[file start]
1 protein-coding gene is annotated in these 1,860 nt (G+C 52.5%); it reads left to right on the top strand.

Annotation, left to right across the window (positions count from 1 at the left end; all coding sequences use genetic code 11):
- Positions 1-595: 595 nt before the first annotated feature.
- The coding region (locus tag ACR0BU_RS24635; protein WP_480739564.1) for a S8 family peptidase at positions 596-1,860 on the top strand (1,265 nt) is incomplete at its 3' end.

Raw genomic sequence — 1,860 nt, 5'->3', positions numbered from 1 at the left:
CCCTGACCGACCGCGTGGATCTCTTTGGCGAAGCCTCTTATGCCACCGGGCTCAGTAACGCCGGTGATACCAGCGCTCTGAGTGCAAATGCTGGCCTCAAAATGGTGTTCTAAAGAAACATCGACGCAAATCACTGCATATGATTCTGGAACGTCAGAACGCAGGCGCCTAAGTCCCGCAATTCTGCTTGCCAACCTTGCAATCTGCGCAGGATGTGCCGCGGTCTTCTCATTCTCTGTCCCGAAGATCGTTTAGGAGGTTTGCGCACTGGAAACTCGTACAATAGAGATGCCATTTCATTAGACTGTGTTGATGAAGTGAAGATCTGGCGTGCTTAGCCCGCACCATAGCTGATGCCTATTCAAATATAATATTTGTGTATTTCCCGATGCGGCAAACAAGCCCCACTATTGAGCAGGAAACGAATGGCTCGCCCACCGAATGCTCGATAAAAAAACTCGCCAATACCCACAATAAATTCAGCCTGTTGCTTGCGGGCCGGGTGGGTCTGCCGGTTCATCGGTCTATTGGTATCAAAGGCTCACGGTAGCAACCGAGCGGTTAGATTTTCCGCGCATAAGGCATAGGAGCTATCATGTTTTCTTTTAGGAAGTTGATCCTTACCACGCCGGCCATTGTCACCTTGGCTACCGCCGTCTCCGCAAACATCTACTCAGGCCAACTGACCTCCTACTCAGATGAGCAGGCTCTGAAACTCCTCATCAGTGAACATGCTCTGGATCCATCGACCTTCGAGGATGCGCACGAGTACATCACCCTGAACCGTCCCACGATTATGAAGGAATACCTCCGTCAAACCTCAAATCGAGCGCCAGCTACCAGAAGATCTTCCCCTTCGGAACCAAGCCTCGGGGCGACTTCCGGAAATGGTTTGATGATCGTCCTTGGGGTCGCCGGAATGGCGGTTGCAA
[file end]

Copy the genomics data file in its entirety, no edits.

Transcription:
1 protein-coding gene is annotated in these 1,860 nt (G+C 52.5%); it reads left to right on the top strand.

Annotation, left to right across the window (positions count from 1 at the left end; all coding sequences use genetic code 11):
- Positions 1-595: 595 nt before the first annotated feature.
- The coding region (locus tag ACR0BU_RS24635; protein WP_480739564.1) for a S8 family peptidase at positions 596-1,860 on the top strand (1,265 nt) is incomplete at its 3' end.

Raw genomic sequence — 1,860 nt, 5'->3', positions numbered from 1 at the left:
CCCTGACCGACCGCGTGGATCTCTTTGGCGAAGCCTCTTATGCCACCGGGCTCAGTAACGCCGGTGATACCAGCGCTCTGAGTGCAAATGCTGGCCTCAAAATGGTGTTCTAAAGAAACATCGACGCAAATCACTGCATATGATTCTGGAACGTCAGAACGCAGGCGCCTAAGTCCCGCAATTCTGCTTGCCAACCTTGCAATCTGCGCAGGATGTGCCGCGGTCTTCTCATTCTCTGTCCCGAAGATCGTTTAGGAGGTTTGCGCACTGGAAACTCGTACAATAGAGATGCCATTTCATTAGACTGTGTTGATGAAGTGAAGATCTGGCGTGCTTAGCCCGCACCATAGCTGATGCCTATTCAAATATAATATTTGTGTATTTCCCGATGCGGCAAACAAGCCCCACTATTGAGCAGGAAACGAATGGCTCGCCCACCGAATGCTCGATAAAAAAACTCGCCAATACCCACAATAAATTCAGCCTGTTGCTTGCGGGCCGGGTGGGTCTGCCGGTTCATCGGTCTATTGGTATCAAAGGCTCACGGTAGCAACCGAGCGGTTAGATTTTCCGCGCATAAGGCATAGGAGCTATCATGTTTTCTTTTAGGAAGTTGATCCTTACCACGCCGGCCATTGTCACCTTGGCTACCGCCGTCTCCGCAAACATCTACTCAGGCCAACTGACCTCCTACTCAGATGAGCAGGCTCTGAAACTCCTCATCAGTGAACATGCTCTGGATCCATCGACCTTCGAGGATGCGCACGAGTACATCACCCTGAACCGTCCCACGATTATGAAGGAATACCTCCGTCAAACCTCAAATCGAGCGCCAGCTACCAGAAGATCTTCCCCTTCGGAACCAAGCCTCGGGGCGACTTCCGGAAATGGTTTGATGATCGTCCTTGGGGTCGCCGGAATGGCGGTTGCAA